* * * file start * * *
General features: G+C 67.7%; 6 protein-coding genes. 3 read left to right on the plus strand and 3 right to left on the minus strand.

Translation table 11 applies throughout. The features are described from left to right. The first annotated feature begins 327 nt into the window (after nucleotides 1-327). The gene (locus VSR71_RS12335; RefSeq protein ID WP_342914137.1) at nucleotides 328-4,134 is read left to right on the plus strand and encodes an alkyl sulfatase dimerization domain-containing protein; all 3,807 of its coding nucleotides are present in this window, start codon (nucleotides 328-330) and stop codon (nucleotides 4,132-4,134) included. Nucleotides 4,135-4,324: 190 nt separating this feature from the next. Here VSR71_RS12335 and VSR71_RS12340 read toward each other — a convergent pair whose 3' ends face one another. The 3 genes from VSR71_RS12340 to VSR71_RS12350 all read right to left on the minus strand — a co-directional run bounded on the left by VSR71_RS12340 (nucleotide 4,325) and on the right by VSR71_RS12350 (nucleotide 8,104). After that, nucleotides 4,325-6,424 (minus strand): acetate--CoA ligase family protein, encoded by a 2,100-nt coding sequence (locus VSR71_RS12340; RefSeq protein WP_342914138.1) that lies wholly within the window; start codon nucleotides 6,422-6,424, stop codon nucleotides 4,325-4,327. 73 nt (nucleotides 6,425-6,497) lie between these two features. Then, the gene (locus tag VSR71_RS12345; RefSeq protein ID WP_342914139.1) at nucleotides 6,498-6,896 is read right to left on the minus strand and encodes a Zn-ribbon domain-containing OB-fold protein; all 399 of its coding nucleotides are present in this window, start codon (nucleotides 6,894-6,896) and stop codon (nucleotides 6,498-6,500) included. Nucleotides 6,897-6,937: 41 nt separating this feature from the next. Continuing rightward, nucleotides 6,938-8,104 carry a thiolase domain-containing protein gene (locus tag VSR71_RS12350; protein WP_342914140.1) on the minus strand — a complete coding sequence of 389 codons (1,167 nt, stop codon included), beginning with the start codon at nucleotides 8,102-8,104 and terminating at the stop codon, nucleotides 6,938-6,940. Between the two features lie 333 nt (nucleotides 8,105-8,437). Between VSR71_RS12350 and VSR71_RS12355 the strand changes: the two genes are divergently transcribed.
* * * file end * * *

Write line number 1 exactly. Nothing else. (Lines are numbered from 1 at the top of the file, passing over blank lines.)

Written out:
General features: G+C 67.7%; 6 protein-coding genes. 3 read left to right on the plus strand and 3 right to left on the minus strand.